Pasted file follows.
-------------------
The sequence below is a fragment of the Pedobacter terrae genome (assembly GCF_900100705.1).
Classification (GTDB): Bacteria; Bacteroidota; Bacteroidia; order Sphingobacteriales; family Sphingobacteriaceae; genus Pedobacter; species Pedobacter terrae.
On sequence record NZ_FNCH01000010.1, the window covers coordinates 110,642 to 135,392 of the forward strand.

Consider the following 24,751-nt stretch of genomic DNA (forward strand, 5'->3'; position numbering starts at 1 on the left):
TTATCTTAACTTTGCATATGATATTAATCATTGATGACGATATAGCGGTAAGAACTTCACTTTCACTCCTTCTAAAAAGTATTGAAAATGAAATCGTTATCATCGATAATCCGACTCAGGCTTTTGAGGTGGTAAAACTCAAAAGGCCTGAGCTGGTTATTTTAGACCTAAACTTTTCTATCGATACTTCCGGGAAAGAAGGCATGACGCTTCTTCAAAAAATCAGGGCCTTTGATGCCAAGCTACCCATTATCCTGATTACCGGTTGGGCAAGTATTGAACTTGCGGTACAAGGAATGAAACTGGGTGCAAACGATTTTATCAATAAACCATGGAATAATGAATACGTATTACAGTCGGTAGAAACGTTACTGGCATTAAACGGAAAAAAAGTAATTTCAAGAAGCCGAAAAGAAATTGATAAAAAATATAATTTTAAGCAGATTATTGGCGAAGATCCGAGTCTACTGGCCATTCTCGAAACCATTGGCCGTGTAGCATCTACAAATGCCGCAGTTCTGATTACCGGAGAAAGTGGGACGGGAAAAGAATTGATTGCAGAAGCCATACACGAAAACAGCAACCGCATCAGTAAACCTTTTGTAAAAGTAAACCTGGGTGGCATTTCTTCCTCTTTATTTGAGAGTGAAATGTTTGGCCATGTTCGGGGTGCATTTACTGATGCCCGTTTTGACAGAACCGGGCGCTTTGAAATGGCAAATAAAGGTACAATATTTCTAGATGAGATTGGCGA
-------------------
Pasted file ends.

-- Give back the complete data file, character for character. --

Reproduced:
The sequence below is a fragment of the Pedobacter terrae genome (assembly GCF_900100705.1).
Classification (GTDB): Bacteria; Bacteroidota; Bacteroidia; order Sphingobacteriales; family Sphingobacteriaceae; genus Pedobacter; species Pedobacter terrae.
On sequence record NZ_FNCH01000010.1, the window covers coordinates 110,642 to 135,392 of the forward strand.

Consider the following 24,751-nt stretch of genomic DNA (forward strand, 5'->3'; position numbering starts at 1 on the left):
TTATCTTAACTTTGCATATGATATTAATCATTGATGACGATATAGCGGTAAGAACTTCACTTTCACTCCTTCTAAAAAGTATTGAAAATGAAATCGTTATCATCGATAATCCGACTCAGGCTTTTGAGGTGGTAAAACTCAAAAGGCCTGAGCTGGTTATTTTAGACCTAAACTTTTCTATCGATACTTCCGGGAAAGAAGGCATGACGCTTCTTCAAAAAATCAGGGCCTTTGATGCCAAGCTACCCATTATCCTGATTACCGGTTGGGCAAGTATTGAACTTGCGGTACAAGGAATGAAACTGGGTGCAAACGATTTTATCAATAAACCATGGAATAATGAATACGTATTACAGTCGGTAGAAACGTTACTGGCATTAAACGGAAAAAAAGTAATTTCAAGAAGCCGAAAAGAAATTGATAAAAAATATAATTTTAAGCAGATTATTGGCGAAGATCCGAGTCTACTGGCCATTCTCGAAACCATTGGCCGTGTAGCATCTACAAATGCCGCAGTTCTGATTACCGGAGAAAGTGGGACGGGAAAAGAATTGATTGCAGAAGCCATACACGAAAACAGCAACCGCATCAGTAAACCTTTTGTAAAAGTAAACCTGGGTGGCATTTCTTCCTCTTTATTTGAGAGTGAAATGTTTGGCCATGTTCGGGGTGCATTTACTGATGCCCGTTTTGACAGAACCGGGCGCTTTGAAATGGCAAATAAAGGTACAATATTTCTAGATGAGATTGGCGA